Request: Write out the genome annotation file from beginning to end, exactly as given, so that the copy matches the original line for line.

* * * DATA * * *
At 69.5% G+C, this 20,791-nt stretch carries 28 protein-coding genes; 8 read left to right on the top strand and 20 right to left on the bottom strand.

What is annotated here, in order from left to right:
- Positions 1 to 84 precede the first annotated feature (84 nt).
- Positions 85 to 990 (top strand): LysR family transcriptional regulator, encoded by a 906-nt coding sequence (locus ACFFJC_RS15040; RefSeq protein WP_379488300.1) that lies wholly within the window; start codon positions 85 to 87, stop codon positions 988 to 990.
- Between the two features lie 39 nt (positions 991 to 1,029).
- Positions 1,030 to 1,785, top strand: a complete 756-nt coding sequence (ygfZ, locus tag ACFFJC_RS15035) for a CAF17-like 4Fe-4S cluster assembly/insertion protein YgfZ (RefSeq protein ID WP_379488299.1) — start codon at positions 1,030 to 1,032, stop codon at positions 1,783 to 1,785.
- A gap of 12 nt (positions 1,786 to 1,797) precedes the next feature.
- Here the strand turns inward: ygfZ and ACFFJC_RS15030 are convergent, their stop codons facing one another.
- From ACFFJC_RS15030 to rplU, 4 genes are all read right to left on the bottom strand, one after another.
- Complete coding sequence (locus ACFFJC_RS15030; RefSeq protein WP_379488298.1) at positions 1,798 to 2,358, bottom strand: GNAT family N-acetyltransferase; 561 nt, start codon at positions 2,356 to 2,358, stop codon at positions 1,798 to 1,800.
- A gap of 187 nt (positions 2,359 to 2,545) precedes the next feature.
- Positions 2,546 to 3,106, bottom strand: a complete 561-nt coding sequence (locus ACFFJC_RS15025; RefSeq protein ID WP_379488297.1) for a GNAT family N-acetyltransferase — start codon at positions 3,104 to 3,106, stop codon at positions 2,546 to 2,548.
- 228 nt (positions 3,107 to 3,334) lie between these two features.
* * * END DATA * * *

At 69.5% G+C, this 20,791-nt stretch carries 28 protein-coding genes; 8 read left to right on the top strand and 20 right to left on the bottom strand.

What is annotated here, in order from left to right:
- Positions 1 to 84 precede the first annotated feature (84 nt).
- Positions 85 to 990 (top strand): LysR family transcriptional regulator, encoded by a 906-nt coding sequence (locus ACFFJC_RS15040; RefSeq protein WP_379488300.1) that lies wholly within the window; start codon positions 85 to 87, stop codon positions 988 to 990.
- Between the two features lie 39 nt (positions 991 to 1,029).
- Positions 1,030 to 1,785, top strand: a complete 756-nt coding sequence (ygfZ, locus tag ACFFJC_RS15035) for a CAF17-like 4Fe-4S cluster assembly/insertion protein YgfZ (RefSeq protein ID WP_379488299.1) — start codon at positions 1,030 to 1,032, stop codon at positions 1,783 to 1,785.
- A gap of 12 nt (positions 1,786 to 1,797) precedes the next feature.
- Here the strand turns inward: ygfZ and ACFFJC_RS15030 are convergent, their stop codons facing one another.
- From ACFFJC_RS15030 to rplU, 4 genes are all read right to left on the bottom strand, one after another.
- Complete coding sequence (locus ACFFJC_RS15030; RefSeq protein WP_379488298.1) at positions 1,798 to 2,358, bottom strand: GNAT family N-acetyltransferase; 561 nt, start codon at positions 2,356 to 2,358, stop codon at positions 1,798 to 1,800.
- A gap of 187 nt (positions 2,359 to 2,545) precedes the next feature.
- Positions 2,546 to 3,106, bottom strand: a complete 561-nt coding sequence (locus ACFFJC_RS15025; RefSeq protein ID WP_379488297.1) for a GNAT family N-acetyltransferase — start codon at positions 3,104 to 3,106, stop codon at positions 2,546 to 2,548.
- 228 nt (positions 3,107 to 3,334) lie between these two features.